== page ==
Despite an increase in passenger revenues of just 2.85% year-on-year, Air India has reported a jump of 60% y-o-y rise in EBITDAR (earnings before interest, tax, depreciation, amortisation and rentals) to R3,412 crore for the nine months to December.
Despite an increase in passenger revenues of just 2.85% year-on-year, Air India has reported a jump of 60% y-o-y rise in EBITDAR (earnings before interest, tax, depreciation, amortisation and rentals) to R3,412 crore for the nine months to December. In 2015-16, the airline reported a loss of R2,636 crore, primarily because of the high outgo on interest of close to R4,500 crore.
While the price of aviation turbine fuel has risen by about 12% in the last six months to R52,540 per kilolitre, the national carrier has managed to rein in other costs such as expenses on maintenance.
Air India’s domestic yields have been under pressure — in the April to December period they declined 9.2% y-o-y to R4.56. Domestic passenger revenues decreased by 3.7% y-o-y while the same on the international network grew by 6.4% y-o-y.
Other airlines too have seen yields falling in recent months. The average yields at IndiGo, for instance, fell 13% in the December 2016 quarter although volumes rose 38% y-o-y. The management attributed the drop in yields to the competitive environment as also the impact of demonetisation. At SpiceJet, the fall in yields during the December 2016 quarter was a much lower 3% y-o-y while volumes rose 39% y-o-y.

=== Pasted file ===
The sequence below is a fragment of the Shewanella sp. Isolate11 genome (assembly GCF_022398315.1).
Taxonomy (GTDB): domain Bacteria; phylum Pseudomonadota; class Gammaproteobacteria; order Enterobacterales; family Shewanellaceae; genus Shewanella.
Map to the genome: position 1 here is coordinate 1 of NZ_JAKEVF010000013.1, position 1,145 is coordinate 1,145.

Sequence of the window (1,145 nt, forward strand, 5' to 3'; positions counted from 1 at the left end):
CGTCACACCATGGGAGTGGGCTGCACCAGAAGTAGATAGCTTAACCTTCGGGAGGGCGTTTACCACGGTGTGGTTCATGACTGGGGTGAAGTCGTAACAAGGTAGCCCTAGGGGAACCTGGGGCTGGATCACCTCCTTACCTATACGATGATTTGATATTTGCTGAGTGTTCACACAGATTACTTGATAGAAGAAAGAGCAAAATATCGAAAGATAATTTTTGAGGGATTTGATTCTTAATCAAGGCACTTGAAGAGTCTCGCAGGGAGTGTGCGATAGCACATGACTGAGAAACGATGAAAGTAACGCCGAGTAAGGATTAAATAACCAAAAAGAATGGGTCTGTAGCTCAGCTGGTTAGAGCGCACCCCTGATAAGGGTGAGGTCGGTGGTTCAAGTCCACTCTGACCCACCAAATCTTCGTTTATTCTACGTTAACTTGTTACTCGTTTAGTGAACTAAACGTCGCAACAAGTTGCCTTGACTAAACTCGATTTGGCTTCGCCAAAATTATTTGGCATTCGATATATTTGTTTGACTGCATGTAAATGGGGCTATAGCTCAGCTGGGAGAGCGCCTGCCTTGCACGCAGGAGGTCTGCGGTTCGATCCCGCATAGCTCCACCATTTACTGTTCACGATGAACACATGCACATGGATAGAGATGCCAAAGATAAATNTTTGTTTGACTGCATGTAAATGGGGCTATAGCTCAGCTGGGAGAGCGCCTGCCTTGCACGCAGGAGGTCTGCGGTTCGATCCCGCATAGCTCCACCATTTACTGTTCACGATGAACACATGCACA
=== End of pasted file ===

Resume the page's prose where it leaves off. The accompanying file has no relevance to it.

The country’s airline capacity in 2016 was 112 million askm (available seat km) compared with 92 million askm in 2015 across seven major airlines. The industry load factor in December 2016 was 88.7%, with IndiGo commanding the highest market share at 40.4%. Air India’s market share was 13.8%.
Air India is hoping long-term borrowings worth R8,000 crore will be restructured under the S4A scheme and is negotiating with bankers. The airline’s total debt is R46,000 crore. The airline proposes to phase out 21 aircraft (10 A320s, 3 A319s, 5 Boeing 747s and 3 ATR-72) and add 85 new aircraft to the fleet by 2020. The national carrier’s Ebitda in the April-December 2016 period has risen by 84% y-o-y to R2,160 crore.
An oversight committee comprising top officials from the finance and civil aviation ministries, and representatives of the consortium of banks has reviewed these numbers. In January, Rajiv Nayan Choubey, civil aviation secretary, told FE that Air India was expected to register operating profit this fiscal.